Most natural resource managers, planners and policy makers are now dependent upon spatially explicit environmental suitability and spatial allocation analyses to inform policy and management decisions. However, staff across agencies has been unable to stay current on understanding and applying these new data, tools and analyses. Currently, this information may be underutilized or used inappropriately, which could result in poor decisions. Two training curricula were developed – one for managers and one for GIS analysts – on current best practices for developing and using spatial information to support conservation decision making. The training materials are open-source and widely distributed to California LCC stakeholders.
This project developed a foundation for monitoring environmental change by identifying where and what to monitor in order to evaluate climate-change impacts. Phase 1 focused on landbirds, however a framework will be developed that recommends standardized monitoring for other taxa and environmental attributes. Phase II Deliverables produced as part of this proposed work include a Business Plan that 1) refines site selection by developing a decision model in combination with analyses of sites (or clusters of sites) arrayed by climate space, 2) works with the LCC science committee, Joint Ventures, and other partners to choose a manageable number of core monitoring variables, 3) develops and/or adopting existing protocols...
California’s native fishes are mostly endemic, with no place to go as climate change increases water temperatures and alters stream flows. Many of the alien fishes, however, are likely to benefit from the effects of climate change. The goal of this project is to synthesize life history traits, population trends, status, and threats, including climate change, for all fishes in the state. We have found that 25% of the endemic fishes are now in danger of extinction. Climate change in conjunction with alien species, agriculture, and dams pose the greatest threat to native fishes. Preliminary results from two regional analyses suggest that native fishes in the Sierra Nevada are slightly less (74%) vulnerable to climate...
The California Invasive Plant Council (Cal-IPC) developed a “risk mapping” approach that combines comprehensive distribution maps with maps of current and future suitable range to show where each (invasive) species is likely to spread. The distribution maps are based on a new dataset created through a major campaign to collect expert opinion data from local resource managers across the state. From this dataset, Cal-IPC recently completed risk maps and management recommendations for 43 invasive plant species in the Sierra Nevada. The proposed project will build an online tool for these data. The tool will allow natural resource managers to generate risk maps and summary statistics for areas they select, and to determine...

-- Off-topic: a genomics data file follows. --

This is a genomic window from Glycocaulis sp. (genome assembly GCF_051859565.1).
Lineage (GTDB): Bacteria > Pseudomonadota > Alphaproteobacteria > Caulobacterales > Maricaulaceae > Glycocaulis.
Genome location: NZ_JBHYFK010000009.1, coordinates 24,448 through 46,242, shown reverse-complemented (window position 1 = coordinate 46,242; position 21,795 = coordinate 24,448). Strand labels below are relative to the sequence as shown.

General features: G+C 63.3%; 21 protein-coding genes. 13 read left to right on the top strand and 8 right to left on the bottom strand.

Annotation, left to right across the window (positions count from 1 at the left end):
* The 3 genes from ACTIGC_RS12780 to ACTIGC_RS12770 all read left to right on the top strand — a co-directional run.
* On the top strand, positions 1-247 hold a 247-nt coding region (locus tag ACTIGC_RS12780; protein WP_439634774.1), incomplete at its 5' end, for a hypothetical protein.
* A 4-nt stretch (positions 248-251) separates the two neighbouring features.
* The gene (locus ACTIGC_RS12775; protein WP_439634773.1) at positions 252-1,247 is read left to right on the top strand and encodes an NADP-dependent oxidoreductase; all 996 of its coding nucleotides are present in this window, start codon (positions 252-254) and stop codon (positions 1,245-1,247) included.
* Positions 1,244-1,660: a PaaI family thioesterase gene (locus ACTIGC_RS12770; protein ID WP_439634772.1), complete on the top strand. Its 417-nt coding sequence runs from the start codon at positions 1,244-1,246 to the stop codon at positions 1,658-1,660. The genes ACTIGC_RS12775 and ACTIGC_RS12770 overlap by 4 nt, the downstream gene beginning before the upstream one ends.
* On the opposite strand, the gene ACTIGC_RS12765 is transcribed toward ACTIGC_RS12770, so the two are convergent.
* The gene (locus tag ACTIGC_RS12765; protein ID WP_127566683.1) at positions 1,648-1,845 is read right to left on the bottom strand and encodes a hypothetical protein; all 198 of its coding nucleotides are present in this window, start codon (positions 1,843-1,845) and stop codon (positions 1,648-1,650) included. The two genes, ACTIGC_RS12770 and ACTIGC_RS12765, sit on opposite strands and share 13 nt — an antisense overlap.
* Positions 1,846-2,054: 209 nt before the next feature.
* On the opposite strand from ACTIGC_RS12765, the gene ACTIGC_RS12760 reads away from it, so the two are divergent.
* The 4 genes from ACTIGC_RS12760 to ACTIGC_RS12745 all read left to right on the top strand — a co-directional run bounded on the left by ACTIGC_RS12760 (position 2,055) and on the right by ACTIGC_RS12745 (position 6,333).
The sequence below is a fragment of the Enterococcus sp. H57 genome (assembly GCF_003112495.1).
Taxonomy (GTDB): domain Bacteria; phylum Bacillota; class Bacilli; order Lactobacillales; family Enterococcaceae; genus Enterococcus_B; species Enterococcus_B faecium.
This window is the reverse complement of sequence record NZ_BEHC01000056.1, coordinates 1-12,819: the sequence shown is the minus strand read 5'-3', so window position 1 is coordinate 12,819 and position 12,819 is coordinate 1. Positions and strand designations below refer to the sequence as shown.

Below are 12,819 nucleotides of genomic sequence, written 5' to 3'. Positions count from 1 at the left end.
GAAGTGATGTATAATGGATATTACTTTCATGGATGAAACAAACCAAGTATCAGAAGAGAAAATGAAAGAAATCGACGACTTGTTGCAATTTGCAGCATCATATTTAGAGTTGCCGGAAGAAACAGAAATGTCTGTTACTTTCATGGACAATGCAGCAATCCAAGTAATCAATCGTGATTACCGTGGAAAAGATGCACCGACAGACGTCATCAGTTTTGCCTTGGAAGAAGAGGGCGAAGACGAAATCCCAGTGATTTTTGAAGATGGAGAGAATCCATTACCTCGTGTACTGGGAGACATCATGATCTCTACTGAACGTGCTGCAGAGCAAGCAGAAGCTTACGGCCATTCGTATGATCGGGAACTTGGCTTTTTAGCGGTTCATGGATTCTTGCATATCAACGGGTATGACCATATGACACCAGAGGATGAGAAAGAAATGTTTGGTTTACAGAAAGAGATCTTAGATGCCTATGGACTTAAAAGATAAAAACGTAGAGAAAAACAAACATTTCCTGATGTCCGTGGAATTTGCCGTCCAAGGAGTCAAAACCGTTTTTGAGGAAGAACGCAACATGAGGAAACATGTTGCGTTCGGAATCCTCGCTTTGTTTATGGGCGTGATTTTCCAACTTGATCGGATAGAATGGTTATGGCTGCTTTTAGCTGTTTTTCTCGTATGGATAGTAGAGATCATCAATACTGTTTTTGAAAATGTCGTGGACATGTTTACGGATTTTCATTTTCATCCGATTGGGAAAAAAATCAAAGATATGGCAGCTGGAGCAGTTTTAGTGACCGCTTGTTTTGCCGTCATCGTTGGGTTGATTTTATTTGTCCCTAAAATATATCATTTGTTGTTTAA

Categories: Data, Project; Tags: 2010, 2012, 2013, Applications and Tools, CA, All tags...
This project brought together natural resource managers, conservation coordinators and planners, and scientists working at multiple scales within the San Francisco Bay to develop a spatially-explicit decision framework that cuts across jurisdictional boundaries while accounting for uncertainties about climate change. In particular, the SDM framework allows managers within the Bay to identify a recommended strategy among a set of alternative strategies that may vary among its subregions (e.g. North Bay, South Bay, East Bay). Management priorities will be those that yield the greatest expected conservation benefits across the Bay considering multiple objectives including endangered species recovery (e.g. California...
To be successful, natural resource managers need to synthesize diverse information on the effects of management actions, climate change and other stressors on wildlife populations at appropriate scales. The project team developed a Decision Support Tool (DST) that integrates the results of multi-disciplinary, multi-taxa modeling allowing users to project outcomes of conservation actions, accounting for effects of climate change and other stressors. This DST builds on work to improve a sea level rise tool for adaptive tidal wetland restoration and management. The DST provides information on how restoration can increase population resilience and long-term persistence at multiple scales for multiple species throughout...
This project supports a collaborative, multi-stakeholder effort led by the U.S. Forest Service (USFS) to develop a largescale vulnerability assessment and associated adaptation strategies for focal resources of the Sierra Nevada. The purpose of this effort is to provide information and tools for Forest Planning and management (e.g., NEPA analyses, Forest Plan revisions, Climate Scorecard) and other natural resource management (e.g., SWAP) and conservation efforts to prepare for climate change impacts in the Sierra Nevada. Specifically, our objectives are to: (1) assess the vulnerability of focal resources to climate change, (2) use spatial analysis and expert input to prioritize conservation areas or actions, and...
Categories: Data, Project; Tags: 2012, 2013, Applications and Tools, CA, California Landscape Conservation Cooperative, All tags...